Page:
PolicyKit + KDE

Matthew Woehlke mw_triad at users.sourceforge.net
Wed Sep 2 01:09:15 BST 2009

Gary Greene wrote:
> On 9/1/09 4:10 PM, "Matthew Woehlke" <mw_triad at users.sourceforge.net> wrote:
>> John Tapsell wrote:
>>>   The problem is "make install" in kdelibs/kdebase  has traditionally
>>> only installed files to your $KDEDIR directory.  However with
>>> policykit requires files to be installed elsewhere.  For example
>>> ksysguard now needs to install to:
>>> /etc/dbus-1/system.d/org.kde.ksysguard.processlisthelper.conf
>>> /usr/share/dbus-1/system-services/org.kde.ksysguard.processlisthelper.service
>>> /usr/share/PolicyKit/policy/org.kde.ksysguard.processlisthelper.policy
>>> To do so requires root privillages and modifies the main system - no
>>> longer giving us the possibility of playing with one version of kde
>>> which having another installed.
>> ...and interferes with package managers. ++!good��. I have to agree with
>> apaku on this point.
>> (�� pronounced "double-plus-ungood" :-) )
>>> I can't really see any good solution.  At minimum we could modify the
>>> build files so that it doesn't fail if you run make install as a
>>> normal user, although this means that any app requiring root rights
>>> would fail with authorization errors.  Perhaps this is sufficiently
>>> good.
>> Works for me, and is much preferable to not being able to install
>> unattended my trunk KDE builds.
> I prefer Thiago's approach (which well behaved applications like cyrus-sasl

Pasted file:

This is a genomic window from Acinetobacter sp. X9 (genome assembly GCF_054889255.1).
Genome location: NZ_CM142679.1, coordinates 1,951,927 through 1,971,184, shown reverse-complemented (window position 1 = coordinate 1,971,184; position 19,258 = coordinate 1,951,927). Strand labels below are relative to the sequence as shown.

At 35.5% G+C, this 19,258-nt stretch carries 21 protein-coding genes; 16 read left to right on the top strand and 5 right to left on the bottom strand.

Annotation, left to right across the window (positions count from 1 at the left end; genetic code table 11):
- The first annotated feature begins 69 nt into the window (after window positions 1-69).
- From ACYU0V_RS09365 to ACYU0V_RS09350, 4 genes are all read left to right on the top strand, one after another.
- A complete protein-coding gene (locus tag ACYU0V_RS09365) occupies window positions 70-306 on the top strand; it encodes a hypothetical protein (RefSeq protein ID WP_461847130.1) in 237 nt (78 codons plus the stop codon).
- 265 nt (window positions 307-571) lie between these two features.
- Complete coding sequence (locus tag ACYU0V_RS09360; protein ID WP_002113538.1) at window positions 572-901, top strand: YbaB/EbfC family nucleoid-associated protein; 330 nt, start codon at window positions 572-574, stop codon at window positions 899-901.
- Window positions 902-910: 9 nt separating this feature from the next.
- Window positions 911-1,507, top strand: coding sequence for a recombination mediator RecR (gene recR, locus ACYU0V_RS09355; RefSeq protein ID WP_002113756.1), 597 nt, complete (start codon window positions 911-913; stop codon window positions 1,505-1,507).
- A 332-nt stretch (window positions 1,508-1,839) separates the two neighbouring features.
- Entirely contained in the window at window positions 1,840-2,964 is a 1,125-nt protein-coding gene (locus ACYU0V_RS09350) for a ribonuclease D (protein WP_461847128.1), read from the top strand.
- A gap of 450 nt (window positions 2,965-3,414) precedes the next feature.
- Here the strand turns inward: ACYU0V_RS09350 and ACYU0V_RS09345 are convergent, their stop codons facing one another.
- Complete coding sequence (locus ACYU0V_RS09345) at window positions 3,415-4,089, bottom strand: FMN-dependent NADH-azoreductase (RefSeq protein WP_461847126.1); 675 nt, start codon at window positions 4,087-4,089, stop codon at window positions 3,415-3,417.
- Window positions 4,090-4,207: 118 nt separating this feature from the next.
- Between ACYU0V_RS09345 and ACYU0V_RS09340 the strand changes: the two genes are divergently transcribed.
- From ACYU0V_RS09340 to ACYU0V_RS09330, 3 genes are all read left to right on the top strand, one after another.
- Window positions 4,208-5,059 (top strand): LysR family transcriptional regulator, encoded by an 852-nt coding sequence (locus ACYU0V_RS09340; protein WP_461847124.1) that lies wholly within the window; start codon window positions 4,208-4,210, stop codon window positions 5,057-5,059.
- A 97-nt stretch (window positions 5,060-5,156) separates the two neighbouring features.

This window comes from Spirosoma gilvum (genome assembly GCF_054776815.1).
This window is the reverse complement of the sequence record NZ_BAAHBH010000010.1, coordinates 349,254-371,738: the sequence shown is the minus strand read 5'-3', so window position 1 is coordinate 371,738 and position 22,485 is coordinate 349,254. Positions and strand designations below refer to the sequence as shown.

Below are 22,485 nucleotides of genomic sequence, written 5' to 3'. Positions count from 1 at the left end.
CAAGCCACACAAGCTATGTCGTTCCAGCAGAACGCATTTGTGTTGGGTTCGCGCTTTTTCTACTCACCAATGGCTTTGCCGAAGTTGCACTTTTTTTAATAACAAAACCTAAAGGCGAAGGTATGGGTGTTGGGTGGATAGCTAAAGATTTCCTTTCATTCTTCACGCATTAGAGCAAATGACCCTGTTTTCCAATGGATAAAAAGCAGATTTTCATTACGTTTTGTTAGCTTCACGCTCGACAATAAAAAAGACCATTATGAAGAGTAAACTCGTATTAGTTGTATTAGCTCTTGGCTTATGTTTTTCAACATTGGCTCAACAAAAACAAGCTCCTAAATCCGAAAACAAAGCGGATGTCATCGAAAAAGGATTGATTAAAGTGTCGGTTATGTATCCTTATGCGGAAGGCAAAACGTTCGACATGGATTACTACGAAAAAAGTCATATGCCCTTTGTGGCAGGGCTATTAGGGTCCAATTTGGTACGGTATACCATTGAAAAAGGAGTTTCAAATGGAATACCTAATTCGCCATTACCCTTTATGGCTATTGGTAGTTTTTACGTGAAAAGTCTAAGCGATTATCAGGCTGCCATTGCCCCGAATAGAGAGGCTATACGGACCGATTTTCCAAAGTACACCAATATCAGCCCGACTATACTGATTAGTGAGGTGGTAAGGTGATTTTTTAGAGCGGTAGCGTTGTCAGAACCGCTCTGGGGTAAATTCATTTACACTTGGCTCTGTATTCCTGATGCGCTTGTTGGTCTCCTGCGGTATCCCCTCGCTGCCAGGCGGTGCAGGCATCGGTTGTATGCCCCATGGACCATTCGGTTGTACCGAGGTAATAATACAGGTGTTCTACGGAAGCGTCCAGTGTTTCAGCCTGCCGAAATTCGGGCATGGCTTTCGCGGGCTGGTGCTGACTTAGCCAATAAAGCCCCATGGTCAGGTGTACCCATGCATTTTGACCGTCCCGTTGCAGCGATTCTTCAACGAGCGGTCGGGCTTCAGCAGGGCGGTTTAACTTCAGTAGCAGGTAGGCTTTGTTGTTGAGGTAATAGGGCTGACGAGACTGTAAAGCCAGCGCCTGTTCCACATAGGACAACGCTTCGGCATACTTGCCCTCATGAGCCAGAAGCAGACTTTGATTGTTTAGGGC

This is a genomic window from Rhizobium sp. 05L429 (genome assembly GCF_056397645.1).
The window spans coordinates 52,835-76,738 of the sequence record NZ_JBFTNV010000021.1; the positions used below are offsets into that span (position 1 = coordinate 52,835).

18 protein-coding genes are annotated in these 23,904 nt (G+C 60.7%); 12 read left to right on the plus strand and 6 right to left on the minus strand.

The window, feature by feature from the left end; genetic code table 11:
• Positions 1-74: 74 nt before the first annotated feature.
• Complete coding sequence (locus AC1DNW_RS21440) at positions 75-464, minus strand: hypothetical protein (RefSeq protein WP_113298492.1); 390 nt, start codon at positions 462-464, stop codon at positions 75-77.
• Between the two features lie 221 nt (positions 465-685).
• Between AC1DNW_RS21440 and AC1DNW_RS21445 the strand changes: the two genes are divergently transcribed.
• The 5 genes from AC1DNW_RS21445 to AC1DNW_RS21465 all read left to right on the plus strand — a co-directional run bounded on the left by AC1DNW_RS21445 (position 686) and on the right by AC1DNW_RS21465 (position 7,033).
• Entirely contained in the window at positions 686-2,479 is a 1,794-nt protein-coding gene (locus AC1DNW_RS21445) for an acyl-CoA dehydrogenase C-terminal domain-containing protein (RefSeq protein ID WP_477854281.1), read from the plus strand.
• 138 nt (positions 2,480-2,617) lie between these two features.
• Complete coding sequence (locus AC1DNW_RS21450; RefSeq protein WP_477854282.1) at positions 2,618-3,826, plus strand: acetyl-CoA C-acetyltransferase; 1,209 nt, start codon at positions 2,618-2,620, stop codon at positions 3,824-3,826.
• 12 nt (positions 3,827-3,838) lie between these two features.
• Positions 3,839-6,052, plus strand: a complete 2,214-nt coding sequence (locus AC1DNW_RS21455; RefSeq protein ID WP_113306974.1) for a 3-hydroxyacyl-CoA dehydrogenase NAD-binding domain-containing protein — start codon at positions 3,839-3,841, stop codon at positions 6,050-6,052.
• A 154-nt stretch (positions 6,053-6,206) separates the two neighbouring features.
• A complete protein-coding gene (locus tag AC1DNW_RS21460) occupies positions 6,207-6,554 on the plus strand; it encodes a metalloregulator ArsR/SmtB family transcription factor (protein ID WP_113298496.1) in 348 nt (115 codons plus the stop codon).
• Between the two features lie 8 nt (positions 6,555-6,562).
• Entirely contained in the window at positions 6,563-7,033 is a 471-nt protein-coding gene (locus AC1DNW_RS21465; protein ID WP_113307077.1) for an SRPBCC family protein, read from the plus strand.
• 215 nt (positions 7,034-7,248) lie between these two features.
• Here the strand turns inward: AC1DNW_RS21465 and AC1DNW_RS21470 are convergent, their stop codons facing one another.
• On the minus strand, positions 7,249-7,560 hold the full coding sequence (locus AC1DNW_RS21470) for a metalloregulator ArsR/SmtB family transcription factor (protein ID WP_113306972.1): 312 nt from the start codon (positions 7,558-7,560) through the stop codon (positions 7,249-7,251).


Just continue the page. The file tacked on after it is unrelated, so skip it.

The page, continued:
> do) where we install in prefix as the user requested and then warn them at
> the end of the install that they've possible breakages and what they need to
> do to fix it (i.e.. Do X, Y, Z as root to make it so feature N works.)

Since that apparently covers "we could modify the build files so that it 
doesn't fail if you run make install as a normal user", I fail to see 
how that does not incorporate the best of both suggestions ;-). 
Actually, I think that's the same as above, but with the addition that 
some extra steps (as root) allows stuff to actually work.

That said, I guess I don't understand how PK works that this is even 
needed. If PK says "user may edit <certain things>", why does it matter 
if the user does that via package from packaged KDE, /bin/vi, or some 
cobbled-together C program they just compiled? Since you are talking 
about installing policy files I must guess that this is not how PK works?

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